The void of more

Life doesn’t come with a posted speed limit.

And I’ve never been good at gauging what my limits are.

This week-long hiatus from the blogosphere and social media helped me realize that fact.

I teach high school English, coordinate the offense of our school’s nationally ranked (American) football team, and edit and write for the local paper. Since January, I added blogging to my own personal circus of activity.

If I dip my toes in the water, my body inevitably dives in after.

With the school year approaching and football practices gearing up, my anxiety was high. “How can I do all this?” I asked my wife.

“Take a month off from being”

She enjoys calling me that, usually when I’m acting self-important. She calls me that often.

“A month? How about I take the weekend?”

“Two weeks?”

“You just want me to be off my phone when I’m at home.”

“Mark, I’m concerned for your mental health.”

I pause and let that thought sink in.

“I’ll take a week.”


In that week, I realized that if I give myself the opportunity to push the limit, I will. I need to take breaks to realize how invested I am in things.

Endeavors envelop me.

Call it workaholism if you like. If I have social media and WordPress icons on my phone, I will be on them every chance I get. I do not push those icons, they push me. So, I have to take the icons off my phone. Even without them, I still find ways to push my limits.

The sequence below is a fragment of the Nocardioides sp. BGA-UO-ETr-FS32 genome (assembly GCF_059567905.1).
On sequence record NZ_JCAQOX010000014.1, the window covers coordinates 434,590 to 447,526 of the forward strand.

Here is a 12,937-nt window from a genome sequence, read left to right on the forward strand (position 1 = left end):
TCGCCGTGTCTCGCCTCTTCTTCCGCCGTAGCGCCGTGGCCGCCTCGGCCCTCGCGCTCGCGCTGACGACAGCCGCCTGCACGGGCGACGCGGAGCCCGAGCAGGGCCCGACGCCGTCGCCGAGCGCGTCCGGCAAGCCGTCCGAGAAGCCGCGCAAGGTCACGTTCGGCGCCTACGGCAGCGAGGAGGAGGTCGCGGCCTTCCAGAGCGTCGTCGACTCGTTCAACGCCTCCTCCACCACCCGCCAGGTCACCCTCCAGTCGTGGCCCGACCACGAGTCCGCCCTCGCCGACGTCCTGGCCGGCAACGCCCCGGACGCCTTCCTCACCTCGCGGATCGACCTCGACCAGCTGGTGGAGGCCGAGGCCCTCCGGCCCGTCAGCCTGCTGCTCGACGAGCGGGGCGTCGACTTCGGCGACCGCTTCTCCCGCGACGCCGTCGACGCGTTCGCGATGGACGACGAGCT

It was 98 degrees on the artificial turf our second day of practice. Players were coming off the field with 2nd degree burns on their hands. I was tired of watching my quarterbacks scoop the ball off the turf. Too clumsy.

“Bad snap? Slide on it and keep possession!”

I throw a ball 15 yards in front of me and get to a full sprint. I slide a few yards, as if the dry hot turf were a slip-and-slide. Leg skin, the size of my palm, burns off my leg. I jump up as if nothing happened. I should know at this point to leave the demonstrations to the players.


My drug and alcohol consumption never knew a limit. I was a blackout drinker. I’d function in that loss of consciousness, and always drink more, use drugs. I don’t have an internal off-switch drunk or sober.

I am afflicted by the void of more. It says that I need to work more, write more, do more, be more. Thankfully, it no longer tells me to drink more.

The void of more has also propelled me to do worthwhile things. Transferring the void of more to my passion for writing, teaching, and coaching is a good thing.

I’m finding meaning in life rather than looking for the meaning of life.

Connecting with writers and folks in recovery at the speed of light through tubes across the globe has been a great thing. I missed the recovery posse this week. So how do I connect in moderation?